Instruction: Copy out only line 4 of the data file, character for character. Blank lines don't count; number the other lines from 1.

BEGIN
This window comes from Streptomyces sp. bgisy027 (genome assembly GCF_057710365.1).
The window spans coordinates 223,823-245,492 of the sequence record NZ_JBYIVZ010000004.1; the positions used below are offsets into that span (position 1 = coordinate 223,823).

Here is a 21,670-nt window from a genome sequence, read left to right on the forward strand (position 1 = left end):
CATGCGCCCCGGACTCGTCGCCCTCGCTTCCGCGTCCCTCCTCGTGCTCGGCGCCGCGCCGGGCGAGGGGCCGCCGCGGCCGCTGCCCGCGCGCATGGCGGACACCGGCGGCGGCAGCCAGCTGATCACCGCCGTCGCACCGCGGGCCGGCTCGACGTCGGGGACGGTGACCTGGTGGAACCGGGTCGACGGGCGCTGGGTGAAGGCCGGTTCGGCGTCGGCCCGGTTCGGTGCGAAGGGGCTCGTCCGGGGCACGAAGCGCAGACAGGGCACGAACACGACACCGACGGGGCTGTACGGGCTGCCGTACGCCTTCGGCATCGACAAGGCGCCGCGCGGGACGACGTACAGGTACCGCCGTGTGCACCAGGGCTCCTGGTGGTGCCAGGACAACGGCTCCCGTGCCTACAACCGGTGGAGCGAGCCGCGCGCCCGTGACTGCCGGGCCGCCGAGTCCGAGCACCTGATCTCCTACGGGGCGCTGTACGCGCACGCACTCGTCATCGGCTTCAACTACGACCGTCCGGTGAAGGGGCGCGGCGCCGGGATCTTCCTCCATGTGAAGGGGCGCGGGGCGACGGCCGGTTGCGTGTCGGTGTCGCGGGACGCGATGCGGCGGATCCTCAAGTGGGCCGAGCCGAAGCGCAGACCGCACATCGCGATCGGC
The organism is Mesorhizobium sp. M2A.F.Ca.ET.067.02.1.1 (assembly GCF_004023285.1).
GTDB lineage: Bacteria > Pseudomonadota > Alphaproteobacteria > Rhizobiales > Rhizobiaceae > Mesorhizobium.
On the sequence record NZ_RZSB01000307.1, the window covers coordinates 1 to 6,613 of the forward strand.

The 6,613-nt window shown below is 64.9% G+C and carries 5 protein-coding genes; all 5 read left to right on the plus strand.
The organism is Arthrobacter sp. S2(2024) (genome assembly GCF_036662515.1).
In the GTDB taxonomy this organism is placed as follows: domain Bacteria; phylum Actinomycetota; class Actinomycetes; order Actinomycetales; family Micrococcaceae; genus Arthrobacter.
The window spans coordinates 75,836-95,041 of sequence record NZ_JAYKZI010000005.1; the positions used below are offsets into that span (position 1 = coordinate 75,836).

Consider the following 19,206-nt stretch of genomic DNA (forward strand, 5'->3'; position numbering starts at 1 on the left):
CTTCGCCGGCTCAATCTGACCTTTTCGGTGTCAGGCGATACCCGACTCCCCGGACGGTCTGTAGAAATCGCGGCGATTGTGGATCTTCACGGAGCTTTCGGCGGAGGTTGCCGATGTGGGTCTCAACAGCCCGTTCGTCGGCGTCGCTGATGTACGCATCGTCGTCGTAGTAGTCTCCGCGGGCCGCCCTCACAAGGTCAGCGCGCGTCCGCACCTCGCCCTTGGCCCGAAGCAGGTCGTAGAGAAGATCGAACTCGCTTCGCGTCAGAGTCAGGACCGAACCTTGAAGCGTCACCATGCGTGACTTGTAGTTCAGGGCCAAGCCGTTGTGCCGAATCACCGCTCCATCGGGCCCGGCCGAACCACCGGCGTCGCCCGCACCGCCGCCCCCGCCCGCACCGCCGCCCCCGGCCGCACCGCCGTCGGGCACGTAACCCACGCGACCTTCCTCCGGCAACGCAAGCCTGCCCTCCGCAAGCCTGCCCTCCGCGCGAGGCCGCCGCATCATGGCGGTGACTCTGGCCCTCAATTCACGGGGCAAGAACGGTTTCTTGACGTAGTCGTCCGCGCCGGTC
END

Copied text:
CATGCGCCCCGGACTCGTCGCCCTCGCTTCCGCGTCCCTCCTCGTGCTCGGCGCCGCGCCGGGCGAGGGGCCGCCGCGGCCGCTGCCCGCGCGCATGGCGGACACCGGCGGCGGCAGCCAGCTGATCACCGCCGTCGCACCGCGGGCCGGCTCGACGTCGGGGACGGTGACCTGGTGGAACCGGGTCGACGGGCGCTGGGTGAAGGCCGGTTCGGCGTCGGCCCGGTTCGGTGCGAAGGGGCTCGTCCGGGGCACGAAGCGCAGACAGGGCACGAACACGACACCGACGGGGCTGTACGGGCTGCCGTACGCCTTCGGCATCGACAAGGCGCCGCGCGGGACGACGTACAGGTACCGCCGTGTGCACCAGGGCTCCTGGTGGTGCCAGGACAACGGCTCCCGTGCCTACAACCGGTGGAGCGAGCCGCGCGCCCGTGACTGCCGGGCCGCCGAGTCCGAGCACCTGATCTCCTACGGGGCGCTGTACGCGCACGCACTCGTCATCGGCTTCAACTACGACCGTCCGGTGAAGGGGCGCGGCGCCGGGATCTTCCTCCATGTGAAGGGGCGCGGGGCGACGGCCGGTTGCGTGTCGGTGTCGCGGGACGCGATGCGGCGGATCCTCAAGTGGGCCGAGCCGAAGCGCAGACCGCACATCGCGATCGGC